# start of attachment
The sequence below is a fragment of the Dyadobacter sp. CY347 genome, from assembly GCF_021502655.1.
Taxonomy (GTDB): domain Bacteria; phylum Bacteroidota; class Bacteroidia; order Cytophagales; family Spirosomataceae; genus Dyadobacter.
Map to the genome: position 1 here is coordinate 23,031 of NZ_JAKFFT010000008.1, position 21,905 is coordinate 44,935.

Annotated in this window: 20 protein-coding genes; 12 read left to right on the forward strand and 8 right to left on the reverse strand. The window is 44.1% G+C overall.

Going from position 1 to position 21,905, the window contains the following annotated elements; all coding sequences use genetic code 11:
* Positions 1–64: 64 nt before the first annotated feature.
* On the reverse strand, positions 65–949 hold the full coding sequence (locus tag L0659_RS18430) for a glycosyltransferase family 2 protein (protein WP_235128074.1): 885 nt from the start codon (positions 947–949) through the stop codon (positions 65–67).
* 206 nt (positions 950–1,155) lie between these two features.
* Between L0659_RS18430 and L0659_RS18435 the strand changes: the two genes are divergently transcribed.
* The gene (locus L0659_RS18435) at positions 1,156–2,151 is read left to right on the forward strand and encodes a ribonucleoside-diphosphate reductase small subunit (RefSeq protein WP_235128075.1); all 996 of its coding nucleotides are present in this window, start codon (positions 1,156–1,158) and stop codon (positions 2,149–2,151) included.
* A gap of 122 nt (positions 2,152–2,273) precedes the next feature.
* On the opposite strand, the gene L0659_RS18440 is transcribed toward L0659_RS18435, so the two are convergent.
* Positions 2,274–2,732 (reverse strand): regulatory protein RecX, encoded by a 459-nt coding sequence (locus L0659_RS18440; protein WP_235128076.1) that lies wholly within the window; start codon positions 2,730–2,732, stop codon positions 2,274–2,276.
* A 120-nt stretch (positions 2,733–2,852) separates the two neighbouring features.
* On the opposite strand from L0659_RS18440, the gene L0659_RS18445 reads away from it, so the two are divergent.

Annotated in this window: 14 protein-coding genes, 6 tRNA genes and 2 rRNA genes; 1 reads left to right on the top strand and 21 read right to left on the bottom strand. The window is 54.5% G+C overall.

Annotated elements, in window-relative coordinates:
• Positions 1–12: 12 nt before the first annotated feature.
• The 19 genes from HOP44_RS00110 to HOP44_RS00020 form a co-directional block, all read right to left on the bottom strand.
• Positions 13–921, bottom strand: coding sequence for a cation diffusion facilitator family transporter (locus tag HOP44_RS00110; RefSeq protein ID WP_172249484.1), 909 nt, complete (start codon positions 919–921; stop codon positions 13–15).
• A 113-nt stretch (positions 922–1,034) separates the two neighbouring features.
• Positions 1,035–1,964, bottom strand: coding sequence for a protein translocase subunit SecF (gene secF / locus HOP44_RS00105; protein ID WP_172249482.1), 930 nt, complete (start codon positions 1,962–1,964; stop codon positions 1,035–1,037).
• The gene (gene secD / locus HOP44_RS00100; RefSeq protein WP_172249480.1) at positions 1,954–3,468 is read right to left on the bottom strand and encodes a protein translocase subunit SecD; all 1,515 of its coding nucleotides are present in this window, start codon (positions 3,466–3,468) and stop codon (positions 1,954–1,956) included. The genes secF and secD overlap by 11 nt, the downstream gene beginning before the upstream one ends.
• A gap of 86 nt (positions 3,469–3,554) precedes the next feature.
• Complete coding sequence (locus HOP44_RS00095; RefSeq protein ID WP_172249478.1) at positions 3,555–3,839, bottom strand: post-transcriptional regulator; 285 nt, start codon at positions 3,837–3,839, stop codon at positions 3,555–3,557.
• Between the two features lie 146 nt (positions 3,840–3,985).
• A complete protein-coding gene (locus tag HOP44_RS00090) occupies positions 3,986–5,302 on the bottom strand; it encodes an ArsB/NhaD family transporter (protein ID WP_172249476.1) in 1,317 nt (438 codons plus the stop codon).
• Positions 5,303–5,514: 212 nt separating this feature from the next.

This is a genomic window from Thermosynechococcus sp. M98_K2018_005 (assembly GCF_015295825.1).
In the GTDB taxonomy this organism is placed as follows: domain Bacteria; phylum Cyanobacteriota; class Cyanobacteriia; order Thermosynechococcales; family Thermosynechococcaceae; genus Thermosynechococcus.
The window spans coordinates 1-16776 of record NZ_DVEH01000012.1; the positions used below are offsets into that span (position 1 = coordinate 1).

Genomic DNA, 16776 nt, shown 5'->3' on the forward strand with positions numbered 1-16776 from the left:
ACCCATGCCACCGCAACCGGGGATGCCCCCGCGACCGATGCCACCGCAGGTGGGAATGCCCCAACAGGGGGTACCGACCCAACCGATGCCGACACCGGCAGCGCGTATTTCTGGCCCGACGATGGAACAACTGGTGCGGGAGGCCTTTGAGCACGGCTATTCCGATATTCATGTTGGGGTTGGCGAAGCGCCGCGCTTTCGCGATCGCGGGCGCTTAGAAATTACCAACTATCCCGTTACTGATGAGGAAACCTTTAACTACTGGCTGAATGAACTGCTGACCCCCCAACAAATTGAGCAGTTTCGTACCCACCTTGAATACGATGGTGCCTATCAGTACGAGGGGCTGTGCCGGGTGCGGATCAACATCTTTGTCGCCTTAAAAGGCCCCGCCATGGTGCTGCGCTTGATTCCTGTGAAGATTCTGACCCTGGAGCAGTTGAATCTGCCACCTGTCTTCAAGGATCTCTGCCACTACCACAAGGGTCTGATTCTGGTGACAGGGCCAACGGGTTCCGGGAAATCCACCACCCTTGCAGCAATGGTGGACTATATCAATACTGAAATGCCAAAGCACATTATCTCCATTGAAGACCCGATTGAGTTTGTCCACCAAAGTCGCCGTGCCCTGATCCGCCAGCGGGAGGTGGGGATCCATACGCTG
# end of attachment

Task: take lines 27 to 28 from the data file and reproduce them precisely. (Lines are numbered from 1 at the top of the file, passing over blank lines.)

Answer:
• A complete protein-coding gene (locus tag HOP44_RS00090) occupies positions 3,986–5,302 on the bottom strand; it encodes an ArsB/NhaD family transporter (protein ID WP_172249476.1) in 1,317 nt (438 codons plus the stop codon).
• Positions 5,303–5,514: 212 nt separating this feature from the next.